The UK financial regulator the Financial Services Authority has issued a stern feedback document into the buyout industry flagging up market abuse and conflicts of interest as the greatest risks posed by the industry.
“The significant flow of price sensitive information in relation to private equity transactions creates considerable potential for market abuse,” the FSA said.
The report found this is especially the case in public to private transactions and it said its latest monitoring system introduced this year would be able to address this.
The FSA will implement reporting requirements for firms to incorporate information on committed capital in addition to the current requirement to report drawn down capital.
Conflicts of interest are an area of significant risk in the industry, specifically to market confidence, the FSA added. Because of this conflict of interest will remain a supervisory focus of the FSA.
In order to tackle “excessive leverage” the regulator will also conduct bi-annual surveys of banks’ exposures to leveraged buyouts starting from the first quarter of next year.
“We maintain a risk exists that leverage in individual transactions increases to excessive levels making the financial viability of the underlying firms unsustainable,” the FSA said.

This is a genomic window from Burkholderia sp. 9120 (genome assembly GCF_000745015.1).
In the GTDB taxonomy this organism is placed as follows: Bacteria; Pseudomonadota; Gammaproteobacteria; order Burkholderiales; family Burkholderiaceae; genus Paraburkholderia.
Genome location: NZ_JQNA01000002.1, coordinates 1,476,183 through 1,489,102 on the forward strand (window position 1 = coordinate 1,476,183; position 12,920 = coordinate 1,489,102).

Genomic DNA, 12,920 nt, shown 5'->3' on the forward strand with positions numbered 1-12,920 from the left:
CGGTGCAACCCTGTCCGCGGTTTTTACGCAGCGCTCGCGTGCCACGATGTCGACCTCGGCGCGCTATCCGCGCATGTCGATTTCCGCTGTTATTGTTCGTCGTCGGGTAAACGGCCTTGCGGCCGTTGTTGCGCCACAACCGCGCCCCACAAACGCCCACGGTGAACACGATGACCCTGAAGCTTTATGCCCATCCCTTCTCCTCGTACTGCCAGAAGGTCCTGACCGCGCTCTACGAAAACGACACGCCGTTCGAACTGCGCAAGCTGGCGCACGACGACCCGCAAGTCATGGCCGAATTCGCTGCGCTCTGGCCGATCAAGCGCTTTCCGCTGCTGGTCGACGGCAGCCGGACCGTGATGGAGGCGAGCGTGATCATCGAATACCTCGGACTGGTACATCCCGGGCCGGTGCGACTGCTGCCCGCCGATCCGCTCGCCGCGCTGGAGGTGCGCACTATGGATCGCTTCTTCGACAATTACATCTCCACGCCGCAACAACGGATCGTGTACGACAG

This implies the default of a large private equity backed company or cluster of private equity backed companies is inevitable, it added.
On a more positive note the FSA said transparency for existing investors was more extensive than it had thought in a discussion document issued last November. It also conceded that the access of money in the retail sector was greater than it had first thought and was appropriate given the risks involved in the buyout sector.
Peter Linthwaite, chief executive of the industry body the British Venture Capital Association, said: “This has been an in-depth study of the industry which consulted widely and effectively with key stakeholders. We welcome the fact that the regulator has concluded the industry is proportionately and appropriately regulated.”